Antidepressants-related weight gain masks a bigger picture.
Gafoor and colleagues must be commended for concerns about adverse effects of antidepressants and adding evidence about weight gain.(1) Indeed, as a general rule, the drug safety issue is too frequently overlooked. It is even a desperate need with antidepressants as: a) selective publications, sponsorship biases and,(2) ghost-writing have been the norm (eg. GSK cynically named its program for paroxetine “CASSPER” after the friendly ghost CASPER; b) antidepressants effect size is small, around 0.30, while psychotherapies are at least as effective, even for severe depression and also in the real life setting, on the long term without adverse effects.(3)
However, the main finding about drug safety may not be about weight gain. Fig 4 provided the percentage of prescriptions with International Nonproprietary Names: Citalopram and escitalopram represented 25%, duloxetine 2%; venlafaxine 6%.(1) Accordingly, one third of prescriptions concerned drugs which offer no clinical benefit vs older ones but only harms: a) deadly torsade de pointe due to QT prolongation with citalopram or escitalopram (4) or with venlafaxine to a lesser extend; b) life-threatening serious effect such as liver injury or skin reactions including Stevens-Johnson Syndrome with duloxetine.(5,6)
The BMJ group has been publishing two dozens of articles about the “Choosing Wisely“ campaign since 2015.(7) This campaign seems putting the cart before the horse. First of all, regulatory agencies should clean their Augean stable and balance their accelerated approval processes with accelerated withdrawals of drugs with adverse effects that are disproportionate to their benefits or drugs superseded by others with a better harm-benefit balance.(8) Indeed, one third of doctors are unable to choose according to the motto: first do not harm.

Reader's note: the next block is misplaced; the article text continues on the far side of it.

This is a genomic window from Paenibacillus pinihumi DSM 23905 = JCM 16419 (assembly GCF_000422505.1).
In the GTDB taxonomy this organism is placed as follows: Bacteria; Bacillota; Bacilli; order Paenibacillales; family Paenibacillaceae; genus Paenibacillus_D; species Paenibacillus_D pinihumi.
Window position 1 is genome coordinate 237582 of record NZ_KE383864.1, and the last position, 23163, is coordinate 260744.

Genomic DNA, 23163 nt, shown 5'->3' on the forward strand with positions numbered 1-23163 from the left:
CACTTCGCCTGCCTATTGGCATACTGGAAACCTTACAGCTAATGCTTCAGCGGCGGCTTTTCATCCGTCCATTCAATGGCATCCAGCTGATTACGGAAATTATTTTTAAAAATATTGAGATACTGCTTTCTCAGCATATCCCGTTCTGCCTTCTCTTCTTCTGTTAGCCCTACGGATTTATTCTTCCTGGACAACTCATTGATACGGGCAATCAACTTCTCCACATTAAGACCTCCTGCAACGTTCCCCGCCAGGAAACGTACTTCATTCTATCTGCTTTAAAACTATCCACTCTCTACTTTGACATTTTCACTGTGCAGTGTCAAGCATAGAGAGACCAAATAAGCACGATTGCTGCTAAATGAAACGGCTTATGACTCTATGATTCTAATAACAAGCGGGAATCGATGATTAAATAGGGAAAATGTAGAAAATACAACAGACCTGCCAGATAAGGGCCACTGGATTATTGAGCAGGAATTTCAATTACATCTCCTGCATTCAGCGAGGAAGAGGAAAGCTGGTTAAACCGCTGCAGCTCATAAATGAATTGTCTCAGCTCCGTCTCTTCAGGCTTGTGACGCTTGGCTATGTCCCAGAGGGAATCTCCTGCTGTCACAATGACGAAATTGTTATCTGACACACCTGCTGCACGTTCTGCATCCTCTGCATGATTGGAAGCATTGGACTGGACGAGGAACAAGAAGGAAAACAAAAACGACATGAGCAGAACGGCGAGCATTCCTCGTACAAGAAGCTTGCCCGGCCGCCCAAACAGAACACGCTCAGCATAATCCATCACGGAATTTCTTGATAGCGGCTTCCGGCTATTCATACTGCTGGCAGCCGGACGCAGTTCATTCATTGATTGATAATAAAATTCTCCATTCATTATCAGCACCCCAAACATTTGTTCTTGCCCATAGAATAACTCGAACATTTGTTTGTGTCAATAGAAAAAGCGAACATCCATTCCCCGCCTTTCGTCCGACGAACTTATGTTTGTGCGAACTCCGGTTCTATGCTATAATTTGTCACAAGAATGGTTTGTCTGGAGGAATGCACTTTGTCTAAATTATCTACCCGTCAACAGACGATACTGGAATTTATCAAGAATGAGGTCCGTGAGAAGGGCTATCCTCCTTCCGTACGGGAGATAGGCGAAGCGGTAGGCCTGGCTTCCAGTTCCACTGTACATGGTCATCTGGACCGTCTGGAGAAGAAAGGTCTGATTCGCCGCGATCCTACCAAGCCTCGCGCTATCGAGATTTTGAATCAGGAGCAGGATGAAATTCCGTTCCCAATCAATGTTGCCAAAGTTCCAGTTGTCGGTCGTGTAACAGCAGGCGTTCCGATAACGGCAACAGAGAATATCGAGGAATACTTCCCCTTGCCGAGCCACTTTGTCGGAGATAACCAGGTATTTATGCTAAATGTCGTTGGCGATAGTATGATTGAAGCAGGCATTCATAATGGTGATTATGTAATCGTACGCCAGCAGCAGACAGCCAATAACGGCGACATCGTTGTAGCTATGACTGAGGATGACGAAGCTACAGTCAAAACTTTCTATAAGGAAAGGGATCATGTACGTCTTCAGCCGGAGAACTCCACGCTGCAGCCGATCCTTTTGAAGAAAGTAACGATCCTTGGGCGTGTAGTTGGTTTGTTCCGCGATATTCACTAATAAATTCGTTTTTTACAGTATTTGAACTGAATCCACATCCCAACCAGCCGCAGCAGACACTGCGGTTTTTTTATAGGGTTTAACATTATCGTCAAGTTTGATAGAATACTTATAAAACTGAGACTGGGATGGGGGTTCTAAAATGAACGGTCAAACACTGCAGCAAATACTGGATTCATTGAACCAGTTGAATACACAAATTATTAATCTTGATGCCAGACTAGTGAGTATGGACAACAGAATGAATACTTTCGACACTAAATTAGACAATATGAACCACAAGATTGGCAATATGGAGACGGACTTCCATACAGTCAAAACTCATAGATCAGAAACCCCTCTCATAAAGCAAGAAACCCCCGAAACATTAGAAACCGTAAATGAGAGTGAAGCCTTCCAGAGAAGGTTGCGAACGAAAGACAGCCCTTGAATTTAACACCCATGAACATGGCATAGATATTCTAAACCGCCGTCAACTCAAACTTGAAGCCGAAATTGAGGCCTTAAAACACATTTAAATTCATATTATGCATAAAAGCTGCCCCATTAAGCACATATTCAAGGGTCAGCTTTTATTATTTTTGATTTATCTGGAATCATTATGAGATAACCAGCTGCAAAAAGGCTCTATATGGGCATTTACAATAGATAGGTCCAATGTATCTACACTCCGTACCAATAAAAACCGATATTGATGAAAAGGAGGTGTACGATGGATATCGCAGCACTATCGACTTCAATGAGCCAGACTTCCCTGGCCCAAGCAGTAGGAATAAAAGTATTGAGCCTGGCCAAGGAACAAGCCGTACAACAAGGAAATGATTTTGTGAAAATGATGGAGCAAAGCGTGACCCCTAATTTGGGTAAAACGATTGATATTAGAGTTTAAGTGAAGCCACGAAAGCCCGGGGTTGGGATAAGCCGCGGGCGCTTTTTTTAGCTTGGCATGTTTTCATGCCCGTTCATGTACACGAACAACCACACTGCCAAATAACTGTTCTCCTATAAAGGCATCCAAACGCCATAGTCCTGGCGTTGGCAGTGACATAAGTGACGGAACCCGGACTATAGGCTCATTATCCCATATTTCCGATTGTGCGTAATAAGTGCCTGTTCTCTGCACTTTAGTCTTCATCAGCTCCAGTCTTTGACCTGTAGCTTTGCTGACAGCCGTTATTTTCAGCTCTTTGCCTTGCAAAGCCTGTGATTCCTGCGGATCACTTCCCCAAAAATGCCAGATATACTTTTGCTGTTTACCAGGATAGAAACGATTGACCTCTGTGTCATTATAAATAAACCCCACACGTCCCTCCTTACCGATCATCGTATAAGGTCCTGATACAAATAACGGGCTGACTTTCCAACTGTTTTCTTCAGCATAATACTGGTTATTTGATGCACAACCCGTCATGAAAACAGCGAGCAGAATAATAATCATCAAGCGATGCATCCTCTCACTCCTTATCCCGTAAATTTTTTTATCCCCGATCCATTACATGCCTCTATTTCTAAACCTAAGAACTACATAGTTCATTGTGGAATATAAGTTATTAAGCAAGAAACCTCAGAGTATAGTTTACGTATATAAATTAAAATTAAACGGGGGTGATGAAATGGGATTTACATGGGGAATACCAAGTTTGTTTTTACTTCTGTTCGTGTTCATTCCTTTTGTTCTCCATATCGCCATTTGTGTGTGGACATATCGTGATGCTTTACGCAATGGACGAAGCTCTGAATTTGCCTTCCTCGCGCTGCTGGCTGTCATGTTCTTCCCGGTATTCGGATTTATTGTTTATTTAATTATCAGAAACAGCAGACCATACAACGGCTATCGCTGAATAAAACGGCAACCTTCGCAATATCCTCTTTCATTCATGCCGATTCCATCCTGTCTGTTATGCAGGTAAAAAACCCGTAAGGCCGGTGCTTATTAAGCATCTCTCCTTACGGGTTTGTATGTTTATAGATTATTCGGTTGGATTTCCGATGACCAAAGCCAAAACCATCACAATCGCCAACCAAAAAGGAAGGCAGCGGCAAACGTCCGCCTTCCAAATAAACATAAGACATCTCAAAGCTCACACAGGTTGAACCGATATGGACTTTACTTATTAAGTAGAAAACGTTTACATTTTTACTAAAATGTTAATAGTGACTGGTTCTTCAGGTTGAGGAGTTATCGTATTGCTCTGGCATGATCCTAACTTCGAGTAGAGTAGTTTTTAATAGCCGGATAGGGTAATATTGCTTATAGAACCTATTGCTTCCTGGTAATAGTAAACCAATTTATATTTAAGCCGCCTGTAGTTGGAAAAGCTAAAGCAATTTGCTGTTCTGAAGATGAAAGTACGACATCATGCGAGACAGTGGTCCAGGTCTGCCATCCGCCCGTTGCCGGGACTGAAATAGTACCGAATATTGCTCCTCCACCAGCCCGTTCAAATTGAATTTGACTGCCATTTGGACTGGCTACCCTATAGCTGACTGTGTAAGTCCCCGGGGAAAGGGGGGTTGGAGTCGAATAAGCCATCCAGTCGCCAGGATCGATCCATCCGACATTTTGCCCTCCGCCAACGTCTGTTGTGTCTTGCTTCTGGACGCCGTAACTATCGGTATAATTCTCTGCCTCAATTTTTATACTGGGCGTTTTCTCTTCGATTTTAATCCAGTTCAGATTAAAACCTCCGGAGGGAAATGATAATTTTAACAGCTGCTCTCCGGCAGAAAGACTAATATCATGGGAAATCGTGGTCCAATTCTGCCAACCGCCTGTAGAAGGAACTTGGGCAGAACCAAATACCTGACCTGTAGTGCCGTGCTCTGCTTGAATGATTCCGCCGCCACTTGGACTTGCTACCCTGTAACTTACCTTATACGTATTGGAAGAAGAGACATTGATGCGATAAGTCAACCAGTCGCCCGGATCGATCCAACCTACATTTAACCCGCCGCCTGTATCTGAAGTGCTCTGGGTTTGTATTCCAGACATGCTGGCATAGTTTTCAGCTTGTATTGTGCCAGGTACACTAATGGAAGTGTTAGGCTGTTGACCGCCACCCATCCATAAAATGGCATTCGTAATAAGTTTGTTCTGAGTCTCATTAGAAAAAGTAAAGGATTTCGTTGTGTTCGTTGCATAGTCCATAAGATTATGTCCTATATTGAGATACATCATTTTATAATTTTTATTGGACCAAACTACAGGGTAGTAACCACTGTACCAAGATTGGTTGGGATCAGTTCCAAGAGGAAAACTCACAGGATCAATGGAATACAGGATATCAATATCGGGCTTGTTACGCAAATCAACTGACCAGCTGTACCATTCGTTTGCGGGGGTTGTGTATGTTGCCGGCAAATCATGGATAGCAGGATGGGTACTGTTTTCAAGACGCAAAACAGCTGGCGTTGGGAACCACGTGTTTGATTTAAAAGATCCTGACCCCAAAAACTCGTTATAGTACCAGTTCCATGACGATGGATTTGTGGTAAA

Last, have the authors tested a potential interference in the recruitment (from 2004 to 2014) and/or in findings due to the Improving Access to Psychological Therapies launched in 2008. This self-referral service, mainly cognitive-behavioural treatment approaches for people with depressive diagnoses, has been such a a success that it is a beacon for Quebec and Belgium which recently implemented it. In contrast, France flies in the face of the evidence and good country sense: its costly and mandatory healthcare scheme unwisely chooses to reimburse homeopathy, not psychotherapies.
1 Gafoor R, Booth HP, Gulliford MC. Antidepressant utilisation and incidence of weight gain during 10 years’ follow-up: population based cohort study. BMJ 2018;361:k1951
2 Maund E, Tendal B, Hróbjartsson A et al. Benefits and harms in clinical trials of duloxetine for treatment of major depressive disorder: comparison of clinical study reports, trial registries, and publications. BMJ 2014;348:g3510.
3 Wiles NJ, Thomas L, Turner N et al. Long-term effectiveness and cost-effectiveness of cognitive behavioural therapy as an adjunct to pharmacotherapy for treatment-resistant depression in primary care: follow-up of the CoBalT randomised controlled trial. Lancet Psychiatry 2016;3:137-44.
4 Castro VM, Clements CC, Murphy SN. QT interval and antidepressant use: a cross sectional study of electronic health records. BMJ 2013;346:f288.
5 Wernicke J, Pangallo B, Wang F et al. Hepatic effects of duloxetine-I: non-clinical and clinical trial data. Curr Drug Saf 2008;3:132-42.
7 Colla CH, Sequist TD, Rosenthal MB, Schpero WL, Gottlieb DJ, Morden NE. Use of non-indicated cardiac testing in low-risk patients: Choosing Wisely. BMJ Qual Saf 2015;24:149-53.
8 Braillon A, Menkes DB. Balancing accelerated approval for drugs with accelerated withdrawal. JAMA Intern Med 2016;176:566-7.
Competing interests: No competing interests